What Locke emphasized -- and his followers gradually implemented -- were systems designed to take into account the devils within us, the ever-present temptations to oppress, cheat and exploit our neighbors, while creating new opportunities for the angels within to act and to grow. Such systems simply cannot arise out of ideological prescription, since they have to adapt and learn from every generation’s capabilities and problems. Indeed, some of the “angels” are highly competitive, while the worst devil - the one most responsible for human suffering - is the impulse of oppressive elites to cooperate with each other.

Elsewhere I talk about the incredible sophistication that Lockean pragmatic systems have achieved after close to three centuries. (For a rather intense look at how "truth" is determined in science, democracy, courts and markets, see the lead article in the American Bar Association's Journal on Dispute Resolution (Ohio State University), v.15, N.3, pp 597-618, Aug. 2000, "Disputation Arenas: Harnessing Conflict and Competition for Society's Benefit.")

All of our synergistic systems appear to depend upon the one core element of every pragmatic solution to human problems -- reciprocal accountability.

So, how does any of this apply to the modern era?

If any lesson should be blatant from the last six decades, it is that the reforms spurring progress in civil rights and social justice were supported in large part by a market-based system of incentivized innovation that paid for many productive social endeavors, like a university system that is still the envy of the world. In the decades following the Second World War, uniquely clever approaches to social engineering -- typified by the GI Bill -- resulted in a blended miracle that no ideologue would ever have predicted or even called possible. The typical human cultural pattern of a privilege-pyramid, dominated by a narrow aristocracy, was reshaped into a diamond, in which the well-off actually outnumbered the poor.

While disparities of wealth between the rich and middle class -- and even vs. the poor -- plummeted to their lowest levels in human history, total or median levels of wealth and well-being skyrocketed, all without employing the kind of draconian confiscation that has long been prescribed by social-levellers. Indeed, this flattened social order accompanied the healthiest phase of market capitalism in history, with small businesses routinely taking on established powers in open competition (the truest test of a free market).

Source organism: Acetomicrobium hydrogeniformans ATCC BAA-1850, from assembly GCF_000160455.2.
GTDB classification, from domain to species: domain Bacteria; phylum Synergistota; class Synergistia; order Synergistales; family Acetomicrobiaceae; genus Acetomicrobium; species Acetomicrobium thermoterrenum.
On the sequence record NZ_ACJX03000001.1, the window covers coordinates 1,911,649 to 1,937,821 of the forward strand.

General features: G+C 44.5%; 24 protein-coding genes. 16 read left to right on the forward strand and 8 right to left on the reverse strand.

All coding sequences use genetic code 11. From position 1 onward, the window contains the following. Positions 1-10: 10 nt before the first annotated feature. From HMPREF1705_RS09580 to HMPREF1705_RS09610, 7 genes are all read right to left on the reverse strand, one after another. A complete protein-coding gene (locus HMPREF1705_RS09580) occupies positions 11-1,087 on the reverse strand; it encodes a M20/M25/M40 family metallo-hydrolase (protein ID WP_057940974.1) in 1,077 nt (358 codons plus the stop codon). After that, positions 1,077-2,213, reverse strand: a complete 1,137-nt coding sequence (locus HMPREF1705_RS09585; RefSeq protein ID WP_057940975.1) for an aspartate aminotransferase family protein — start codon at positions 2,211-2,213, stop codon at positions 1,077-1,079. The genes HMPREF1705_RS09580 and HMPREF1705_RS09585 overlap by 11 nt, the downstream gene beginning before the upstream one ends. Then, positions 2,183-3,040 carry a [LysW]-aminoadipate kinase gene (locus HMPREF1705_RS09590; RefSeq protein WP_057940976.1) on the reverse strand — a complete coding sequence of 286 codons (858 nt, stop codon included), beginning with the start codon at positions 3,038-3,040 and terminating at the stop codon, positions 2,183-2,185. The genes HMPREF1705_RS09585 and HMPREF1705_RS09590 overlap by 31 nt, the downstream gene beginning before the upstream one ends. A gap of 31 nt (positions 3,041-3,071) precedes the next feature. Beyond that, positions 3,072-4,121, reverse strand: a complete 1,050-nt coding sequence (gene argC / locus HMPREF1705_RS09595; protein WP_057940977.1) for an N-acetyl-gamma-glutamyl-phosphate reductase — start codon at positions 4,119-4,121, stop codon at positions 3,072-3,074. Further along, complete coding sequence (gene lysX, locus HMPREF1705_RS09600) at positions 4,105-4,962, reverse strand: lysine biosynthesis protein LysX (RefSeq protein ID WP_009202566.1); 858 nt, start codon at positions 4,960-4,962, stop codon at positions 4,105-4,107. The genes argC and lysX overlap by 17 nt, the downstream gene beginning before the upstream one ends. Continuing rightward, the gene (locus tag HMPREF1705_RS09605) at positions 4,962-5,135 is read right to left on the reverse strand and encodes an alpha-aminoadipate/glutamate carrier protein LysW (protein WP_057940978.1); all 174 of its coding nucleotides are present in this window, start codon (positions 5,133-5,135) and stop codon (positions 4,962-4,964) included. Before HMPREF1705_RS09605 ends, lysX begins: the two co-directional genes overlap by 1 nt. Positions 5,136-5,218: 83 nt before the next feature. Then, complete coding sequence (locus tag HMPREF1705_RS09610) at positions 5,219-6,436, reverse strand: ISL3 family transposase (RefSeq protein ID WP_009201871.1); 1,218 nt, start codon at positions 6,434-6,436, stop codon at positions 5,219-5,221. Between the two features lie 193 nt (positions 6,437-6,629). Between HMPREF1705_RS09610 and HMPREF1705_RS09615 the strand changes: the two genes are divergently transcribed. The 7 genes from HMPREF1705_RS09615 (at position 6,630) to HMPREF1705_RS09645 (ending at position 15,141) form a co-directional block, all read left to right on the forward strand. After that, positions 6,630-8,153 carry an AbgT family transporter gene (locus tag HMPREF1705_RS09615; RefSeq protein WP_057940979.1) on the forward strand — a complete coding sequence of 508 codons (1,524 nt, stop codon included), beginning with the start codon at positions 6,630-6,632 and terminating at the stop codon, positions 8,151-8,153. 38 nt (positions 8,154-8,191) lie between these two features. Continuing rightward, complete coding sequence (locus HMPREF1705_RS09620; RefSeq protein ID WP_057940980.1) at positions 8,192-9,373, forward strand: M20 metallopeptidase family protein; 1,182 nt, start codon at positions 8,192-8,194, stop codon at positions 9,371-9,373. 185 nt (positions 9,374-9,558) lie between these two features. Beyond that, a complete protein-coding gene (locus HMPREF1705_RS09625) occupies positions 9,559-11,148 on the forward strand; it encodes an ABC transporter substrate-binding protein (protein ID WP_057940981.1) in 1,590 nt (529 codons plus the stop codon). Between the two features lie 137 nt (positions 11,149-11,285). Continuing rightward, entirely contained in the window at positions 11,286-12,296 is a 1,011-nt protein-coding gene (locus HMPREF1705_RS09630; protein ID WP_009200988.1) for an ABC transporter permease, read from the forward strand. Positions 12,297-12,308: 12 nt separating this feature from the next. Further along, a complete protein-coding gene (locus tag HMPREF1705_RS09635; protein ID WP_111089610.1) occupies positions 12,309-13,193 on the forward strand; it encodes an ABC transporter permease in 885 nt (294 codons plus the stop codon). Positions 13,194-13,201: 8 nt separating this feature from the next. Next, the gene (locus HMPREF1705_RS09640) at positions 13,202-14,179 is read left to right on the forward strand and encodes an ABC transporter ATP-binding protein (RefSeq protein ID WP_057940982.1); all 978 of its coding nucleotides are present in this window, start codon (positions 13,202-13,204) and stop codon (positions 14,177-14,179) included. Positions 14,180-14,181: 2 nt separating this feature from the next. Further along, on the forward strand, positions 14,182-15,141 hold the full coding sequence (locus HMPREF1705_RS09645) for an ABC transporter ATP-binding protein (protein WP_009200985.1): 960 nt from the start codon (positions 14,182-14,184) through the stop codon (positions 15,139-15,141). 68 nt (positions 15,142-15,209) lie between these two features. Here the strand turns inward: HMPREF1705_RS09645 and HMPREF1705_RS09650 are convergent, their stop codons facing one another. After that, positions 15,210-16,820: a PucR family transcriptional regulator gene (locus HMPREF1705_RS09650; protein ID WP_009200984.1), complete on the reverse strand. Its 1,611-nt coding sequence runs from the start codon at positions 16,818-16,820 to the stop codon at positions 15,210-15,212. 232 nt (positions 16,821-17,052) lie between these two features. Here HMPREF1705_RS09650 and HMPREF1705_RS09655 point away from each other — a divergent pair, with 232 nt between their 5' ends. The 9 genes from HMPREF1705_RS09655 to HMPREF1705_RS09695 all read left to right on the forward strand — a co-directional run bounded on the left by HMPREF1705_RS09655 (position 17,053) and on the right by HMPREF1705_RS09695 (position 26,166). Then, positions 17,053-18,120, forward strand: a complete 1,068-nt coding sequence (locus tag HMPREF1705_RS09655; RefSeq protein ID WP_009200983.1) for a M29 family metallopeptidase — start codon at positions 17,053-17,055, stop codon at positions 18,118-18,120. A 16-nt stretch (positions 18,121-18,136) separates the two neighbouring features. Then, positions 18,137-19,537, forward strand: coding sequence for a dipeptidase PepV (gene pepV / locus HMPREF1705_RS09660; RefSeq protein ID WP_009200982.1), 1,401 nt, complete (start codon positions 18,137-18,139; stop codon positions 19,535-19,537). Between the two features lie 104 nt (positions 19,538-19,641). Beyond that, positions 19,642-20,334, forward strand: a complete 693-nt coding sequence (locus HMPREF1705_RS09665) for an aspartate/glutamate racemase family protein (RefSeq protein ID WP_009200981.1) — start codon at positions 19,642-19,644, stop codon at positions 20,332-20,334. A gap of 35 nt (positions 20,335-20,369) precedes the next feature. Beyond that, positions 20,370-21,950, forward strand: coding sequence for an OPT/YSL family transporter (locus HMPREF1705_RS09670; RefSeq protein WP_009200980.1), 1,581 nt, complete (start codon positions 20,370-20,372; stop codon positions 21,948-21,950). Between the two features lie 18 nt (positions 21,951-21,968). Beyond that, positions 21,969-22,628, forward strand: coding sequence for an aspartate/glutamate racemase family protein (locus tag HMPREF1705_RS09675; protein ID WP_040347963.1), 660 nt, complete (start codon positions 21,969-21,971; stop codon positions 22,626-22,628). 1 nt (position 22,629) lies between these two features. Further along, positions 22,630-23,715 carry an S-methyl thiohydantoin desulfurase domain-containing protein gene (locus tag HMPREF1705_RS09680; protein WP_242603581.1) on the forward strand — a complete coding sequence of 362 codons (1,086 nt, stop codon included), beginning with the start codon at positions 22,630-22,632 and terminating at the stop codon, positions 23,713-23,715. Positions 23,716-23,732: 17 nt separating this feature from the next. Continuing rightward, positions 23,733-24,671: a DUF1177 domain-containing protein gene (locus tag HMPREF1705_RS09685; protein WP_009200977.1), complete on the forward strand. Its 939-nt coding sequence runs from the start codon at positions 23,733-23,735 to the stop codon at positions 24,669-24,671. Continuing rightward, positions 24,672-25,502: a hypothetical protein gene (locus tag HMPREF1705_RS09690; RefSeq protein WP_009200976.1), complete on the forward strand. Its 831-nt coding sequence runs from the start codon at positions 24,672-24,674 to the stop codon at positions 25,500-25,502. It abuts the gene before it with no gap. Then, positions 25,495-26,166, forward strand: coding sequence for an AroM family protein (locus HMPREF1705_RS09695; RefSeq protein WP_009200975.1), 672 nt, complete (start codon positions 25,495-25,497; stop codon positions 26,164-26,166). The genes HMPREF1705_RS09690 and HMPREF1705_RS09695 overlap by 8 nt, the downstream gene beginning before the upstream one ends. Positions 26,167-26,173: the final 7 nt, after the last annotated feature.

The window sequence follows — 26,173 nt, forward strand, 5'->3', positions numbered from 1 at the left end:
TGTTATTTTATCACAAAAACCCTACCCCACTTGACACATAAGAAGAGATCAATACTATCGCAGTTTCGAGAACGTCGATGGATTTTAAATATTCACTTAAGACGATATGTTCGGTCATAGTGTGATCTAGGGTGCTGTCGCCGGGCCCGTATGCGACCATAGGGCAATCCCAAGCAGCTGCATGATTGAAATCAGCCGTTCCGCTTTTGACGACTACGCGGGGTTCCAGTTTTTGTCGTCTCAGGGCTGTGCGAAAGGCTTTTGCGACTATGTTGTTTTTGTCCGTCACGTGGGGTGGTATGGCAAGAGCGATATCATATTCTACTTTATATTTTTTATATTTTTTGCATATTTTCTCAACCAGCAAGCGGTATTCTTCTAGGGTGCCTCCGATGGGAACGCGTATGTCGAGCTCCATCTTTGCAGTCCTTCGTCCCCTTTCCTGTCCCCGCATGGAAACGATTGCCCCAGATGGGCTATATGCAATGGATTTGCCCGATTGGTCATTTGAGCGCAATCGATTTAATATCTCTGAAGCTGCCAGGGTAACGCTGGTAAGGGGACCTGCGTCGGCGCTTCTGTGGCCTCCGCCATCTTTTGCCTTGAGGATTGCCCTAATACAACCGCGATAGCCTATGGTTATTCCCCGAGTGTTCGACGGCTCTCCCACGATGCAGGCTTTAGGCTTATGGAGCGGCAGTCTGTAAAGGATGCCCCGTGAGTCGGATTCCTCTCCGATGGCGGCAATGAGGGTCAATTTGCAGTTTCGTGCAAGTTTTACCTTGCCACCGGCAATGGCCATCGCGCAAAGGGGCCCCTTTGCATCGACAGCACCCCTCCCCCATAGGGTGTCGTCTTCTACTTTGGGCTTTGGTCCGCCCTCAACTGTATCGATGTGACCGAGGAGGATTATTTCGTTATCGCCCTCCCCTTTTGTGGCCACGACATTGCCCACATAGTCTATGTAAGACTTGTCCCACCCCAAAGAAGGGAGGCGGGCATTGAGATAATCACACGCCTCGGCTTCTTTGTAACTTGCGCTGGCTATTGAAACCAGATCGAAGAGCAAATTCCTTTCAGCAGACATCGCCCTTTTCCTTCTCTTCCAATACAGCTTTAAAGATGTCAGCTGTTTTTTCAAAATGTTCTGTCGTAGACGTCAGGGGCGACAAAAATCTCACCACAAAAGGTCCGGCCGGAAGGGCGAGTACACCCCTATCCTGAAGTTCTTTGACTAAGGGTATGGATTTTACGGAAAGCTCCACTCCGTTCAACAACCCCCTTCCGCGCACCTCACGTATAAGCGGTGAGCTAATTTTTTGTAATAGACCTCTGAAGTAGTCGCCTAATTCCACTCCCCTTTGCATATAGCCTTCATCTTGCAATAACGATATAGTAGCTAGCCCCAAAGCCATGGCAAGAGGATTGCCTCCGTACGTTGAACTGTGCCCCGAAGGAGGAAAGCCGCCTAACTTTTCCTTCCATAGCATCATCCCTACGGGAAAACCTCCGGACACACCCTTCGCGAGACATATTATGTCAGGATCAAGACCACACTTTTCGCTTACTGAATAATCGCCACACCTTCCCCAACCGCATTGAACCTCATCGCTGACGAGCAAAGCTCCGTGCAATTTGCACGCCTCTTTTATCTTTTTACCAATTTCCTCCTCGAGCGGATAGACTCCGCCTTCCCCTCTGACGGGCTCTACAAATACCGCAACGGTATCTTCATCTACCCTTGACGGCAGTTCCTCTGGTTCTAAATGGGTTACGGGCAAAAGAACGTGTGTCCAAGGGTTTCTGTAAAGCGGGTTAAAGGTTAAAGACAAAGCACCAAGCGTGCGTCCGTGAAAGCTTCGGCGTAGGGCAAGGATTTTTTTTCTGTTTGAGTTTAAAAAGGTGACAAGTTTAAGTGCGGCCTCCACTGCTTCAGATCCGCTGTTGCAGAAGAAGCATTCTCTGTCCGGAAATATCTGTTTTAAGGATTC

One litmus of social health that has been touted by moderate conservative thinkers: look at the fraction of a nation’s monied aristocracy who derived their status from inherited position, as opposed to having earned their place by delivering competitive goods and/or services in a truly open marketplace. These conservatives point with pride at the fact that a majority of European elites appear to attain their rank as birthright, while most of those with high status in the US climbed there by merit and hard work, without much help from family connections.

It is a matter of faith among conservatives that Americans disdain the notion of “class warfare” because, individually, they like to imagine that each person has a shot at getting rich. But this was not always true, even in the days of the open Frontier. Certainly during the Gilded Era and then during the Great Depression, social rancor increased as wealth appeared to grow more dependent upon inheritance... then declined sharply in wake of the post-WWII blended miracle.

Americans, for all of their uncommon traits, are human beings. The recent severe rise in social and economic disparity is not simply a matter of left-right rhetoric. It will reliably and predictably seed and then nourish the kind of resentment that has been seen in every other culture. Possibly to the severe long-range detriment of those who are now benefiting most from self-interested manipulation of the system.